The Indiana “Madonna of the Trail” is dedicated in Richmond, Indiana.
The 9th in a series of 12, the Madonna statue is placed in each state in which the “National Road” (i.e. U.S. 40) passes, to honor the pioneer mothers of covered wagon days. The National Road, sometimes referred to as the Ocean-to-Ocean highway, was the first interstate highway established by an act of Congress in 1806. Judge Harry S. Truman, then president of the National Old Trails Road Association, guaranteed the funds for these monuments, and attended the dedication of the Indiana monument.
photo courtesy: ttp://www.waynet.org/waynet/spotlight/2005/051017-madonna.htm
It is indicated Truman may have attended many of the other dedications, but confirmation this at each monument could not be found. However, this project was very important to Truman and it is said that he was a “driving force” behind the project. “On July 27, 1998, at Norfolk, Virginia, the aircraft carrier USS Harry S. Truman, was commissioned. A 20" x 24" color photograph of the ‘Madonna of the Trail’ hangs in a place of honor in its Captain's Quarters.”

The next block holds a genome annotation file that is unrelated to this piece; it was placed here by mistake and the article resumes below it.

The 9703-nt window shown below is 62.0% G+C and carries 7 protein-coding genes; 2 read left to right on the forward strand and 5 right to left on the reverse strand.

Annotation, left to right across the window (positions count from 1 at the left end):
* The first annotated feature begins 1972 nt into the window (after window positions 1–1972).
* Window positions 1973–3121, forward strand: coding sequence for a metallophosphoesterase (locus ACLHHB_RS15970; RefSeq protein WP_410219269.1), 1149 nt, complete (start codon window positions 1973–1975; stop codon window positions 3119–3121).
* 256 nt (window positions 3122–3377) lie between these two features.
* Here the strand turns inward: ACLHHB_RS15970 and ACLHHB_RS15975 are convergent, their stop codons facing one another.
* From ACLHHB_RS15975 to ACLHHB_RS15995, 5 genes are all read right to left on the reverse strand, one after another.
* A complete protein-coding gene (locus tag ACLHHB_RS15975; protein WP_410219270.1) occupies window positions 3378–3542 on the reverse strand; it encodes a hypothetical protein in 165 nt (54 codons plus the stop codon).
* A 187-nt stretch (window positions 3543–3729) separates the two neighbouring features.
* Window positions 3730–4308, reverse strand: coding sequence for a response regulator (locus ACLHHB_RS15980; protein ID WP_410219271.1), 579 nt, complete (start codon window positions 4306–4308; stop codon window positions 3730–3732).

Created by German born artist August Leimbach, (who came to America in 1910 when he was 28 years old), the ten foot tall woman stands on a six foot base and weighs five tons. All of the twelve statues are identical.
All but two or three of the statues face west, the direction these pioneer women were traveling. The first Madonna was dedicated in Springfield OH on July 4, 1928. The order of the remaining eleven’s dedication are:
3rd – Council Grove KS – Sept 7, 1928
4th – Lexington, MO – Sept 17, 1928
5th – Lamar, CO – Sept 24, 1928
6th – Albuquerque, NM – Sept 27, 1928
7th – Springerville, AZ – Sept 29, 1928
8th – Vandalia, IL – Oct 26, 1928
9th – Richmond IN – Oct 28, 1928
10th – Beallsville, PA – Dec 8, 1928
11th – Upland, CA – Feb 1, 1929
12th – Bethesda, MD – April 19, 1929